Sometimes, various blogs on how to fail are not all bad -- not exactly optimism, to be sure -- but valuable nonetheless for the glass-half-empty crowd as well as we glass-half-fullers.

So, in working through my mobile reader, I came across six tips for how to fail at being data-driven in your decision making. Of course, in this day of the meme of "Big Data", not being data-driven is almost like being the anti-Christ. If one is not data-driven, one almost has to hide in the closet.

Nonetheless, it's possible to fail quite easily, as we learn from Thomas Redman with this posting: "Become More Data-Driven by Breaking These Bad Habits"
  • Go with your intuition -- data not necessary
  • Rig the system to hide the inconvenient
  • Second guess others to put them on the defensive
  • Allow paralysis of analysis ... just one more data item and I'll decide ....
  • Allow group think -- in effect, no real critical thinking
  • Be arrogant! You have all the answers

Check out these books I've written in the library at Square Peg Consulting

Wednesday, September 11, 2013

Moving ahead by leaving behind

Nick Tasler has a posting on the HBR Blog Network with an intriguing title: "To Move Ahead You Have to Know What to Leave Behind" 

His theme is summed up this way in an early paragraph:
The Latin root of the word "decide" is caidere which means "to kill or to cut." (Think homicide, suicide, genocide.) Technically, deciding to do something new without killing something old is not a decision at all. It is merely an addition.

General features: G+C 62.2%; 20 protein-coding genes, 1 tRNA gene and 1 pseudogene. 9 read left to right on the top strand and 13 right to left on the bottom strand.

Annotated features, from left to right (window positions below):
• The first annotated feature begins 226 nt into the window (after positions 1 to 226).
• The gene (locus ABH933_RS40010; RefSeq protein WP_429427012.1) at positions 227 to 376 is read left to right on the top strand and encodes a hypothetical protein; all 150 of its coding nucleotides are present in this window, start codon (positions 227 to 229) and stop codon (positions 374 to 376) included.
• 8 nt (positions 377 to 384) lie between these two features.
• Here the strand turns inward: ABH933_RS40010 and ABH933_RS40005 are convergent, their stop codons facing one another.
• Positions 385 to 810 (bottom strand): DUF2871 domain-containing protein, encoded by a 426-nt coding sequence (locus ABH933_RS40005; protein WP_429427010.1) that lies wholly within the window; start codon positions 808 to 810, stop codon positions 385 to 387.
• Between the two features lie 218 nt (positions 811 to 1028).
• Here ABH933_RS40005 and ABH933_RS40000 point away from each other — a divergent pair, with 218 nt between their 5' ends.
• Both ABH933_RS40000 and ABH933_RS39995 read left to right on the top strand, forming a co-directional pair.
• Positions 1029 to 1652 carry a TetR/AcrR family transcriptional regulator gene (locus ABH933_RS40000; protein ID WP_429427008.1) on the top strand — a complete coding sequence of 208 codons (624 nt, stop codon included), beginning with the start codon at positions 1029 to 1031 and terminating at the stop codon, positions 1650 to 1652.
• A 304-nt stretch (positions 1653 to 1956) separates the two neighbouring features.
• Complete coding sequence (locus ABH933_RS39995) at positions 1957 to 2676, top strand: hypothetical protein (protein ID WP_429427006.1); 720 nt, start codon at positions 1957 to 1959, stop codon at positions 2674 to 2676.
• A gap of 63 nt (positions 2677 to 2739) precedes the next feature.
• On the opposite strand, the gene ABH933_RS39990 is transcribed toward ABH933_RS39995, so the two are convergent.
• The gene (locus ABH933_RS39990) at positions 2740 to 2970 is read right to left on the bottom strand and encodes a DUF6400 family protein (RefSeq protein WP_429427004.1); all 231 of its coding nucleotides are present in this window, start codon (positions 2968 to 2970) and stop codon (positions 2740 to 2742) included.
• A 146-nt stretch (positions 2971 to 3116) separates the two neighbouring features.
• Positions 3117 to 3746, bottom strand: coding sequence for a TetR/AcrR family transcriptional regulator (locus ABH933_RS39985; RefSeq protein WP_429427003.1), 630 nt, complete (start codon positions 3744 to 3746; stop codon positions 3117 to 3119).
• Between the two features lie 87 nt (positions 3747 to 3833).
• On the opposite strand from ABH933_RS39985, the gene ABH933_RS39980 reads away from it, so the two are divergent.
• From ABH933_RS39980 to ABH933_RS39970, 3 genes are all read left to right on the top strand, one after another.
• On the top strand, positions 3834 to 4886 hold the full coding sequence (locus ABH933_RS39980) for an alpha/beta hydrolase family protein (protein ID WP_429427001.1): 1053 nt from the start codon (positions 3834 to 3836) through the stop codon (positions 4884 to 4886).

So, what do the hoarders among us do? We save everything; kill -- or throw away -- nothing! Actually, we find deliberately making these trade-offs -- keep this; discard that -- so energy absorbing (Tasler says: exhausting) that we just layer on new change.

This behavior leads to what Tasler calls "trickle down trade-offs" in which there is sort of a push-down stack with the most current issue on top and the not-dealt-with issues more or less far down the stack.

Many of have seen this in action -- and we joke about planning an exit strategy before the stuff at the bottom finds its way back to the top!

Nooooo.. that's not management -- that's escape. To be effective, we must all acquire the killer instinct and be thought of as 'trained killers' of excess (think: Lean!)